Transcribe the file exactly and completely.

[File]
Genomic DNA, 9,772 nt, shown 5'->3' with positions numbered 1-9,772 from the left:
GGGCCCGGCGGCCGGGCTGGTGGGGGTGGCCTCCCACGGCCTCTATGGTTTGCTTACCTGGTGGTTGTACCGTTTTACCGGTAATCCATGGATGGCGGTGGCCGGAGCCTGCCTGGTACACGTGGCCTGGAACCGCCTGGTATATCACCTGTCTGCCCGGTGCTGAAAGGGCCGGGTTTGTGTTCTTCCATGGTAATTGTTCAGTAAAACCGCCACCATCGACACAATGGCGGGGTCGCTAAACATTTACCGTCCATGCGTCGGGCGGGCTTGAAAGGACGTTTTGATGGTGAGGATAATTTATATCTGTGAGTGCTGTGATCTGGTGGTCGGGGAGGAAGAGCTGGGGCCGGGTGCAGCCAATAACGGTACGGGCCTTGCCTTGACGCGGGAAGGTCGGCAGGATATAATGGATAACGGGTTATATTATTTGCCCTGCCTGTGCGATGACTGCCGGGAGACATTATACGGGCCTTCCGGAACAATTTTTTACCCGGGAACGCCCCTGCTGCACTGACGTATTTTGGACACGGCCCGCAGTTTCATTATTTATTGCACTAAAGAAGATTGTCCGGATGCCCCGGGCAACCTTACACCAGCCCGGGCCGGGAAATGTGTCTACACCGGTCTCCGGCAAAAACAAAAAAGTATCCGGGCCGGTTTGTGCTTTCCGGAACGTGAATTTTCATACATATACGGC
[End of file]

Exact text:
Genomic DNA, 9,772 nt, shown 5'->3' with positions numbered 1-9,772 from the left:
GGGCCCGGCGGCCGGGCTGGTGGGGGTGGCCTCCCACGGCCTCTATGGTTTGCTTACCTGGTGGTTGTACCGTTTTACCGGTAATCCATGGATGGCGGTGGCCGGAGCCTGCCTGGTACACGTGGCCTGGAACCGCCTGGTATATCACCTGTCTGCCCGGTGCTGAAAGGGCCGGGTTTGTGTTCTTCCATGGTAATTGTTCAGTAAAACCGCCACCATCGACACAATGGCGGGGTCGCTAAACATTTACCGTCCATGCGTCGGGCGGGCTTGAAAGGACGTTTTGATGGTGAGGATAATTTATATCTGTGAGTGCTGTGATCTGGTGGTCGGGGAGGAAGAGCTGGGGCCGGGTGCAGCCAATAACGGTACGGGCCTTGCCTTGACGCGGGAAGGTCGGCAGGATATAATGGATAACGGGTTATATTATTTGCCCTGCCTGTGCGATGACTGCCGGGAGACATTATACGGGCCTTCCGGAACAATTTTTTACCCGGGAACGCCCCTGCTGCACTGACGTATTTTGGACACGGCCCGCAGTTTCATTATTTATTGCACTAAAGAAGATTGTCCGGATGCCCCGGGCAACCTTACACCAGCCCGGGCCGGGAAATGTGTCTACACCGGTCTCCGGCAAAAACAAAAAAGTATCCGGGCCGGTTTGTGCTTTCCGGAACGTGAATTTTCATACATATACGGC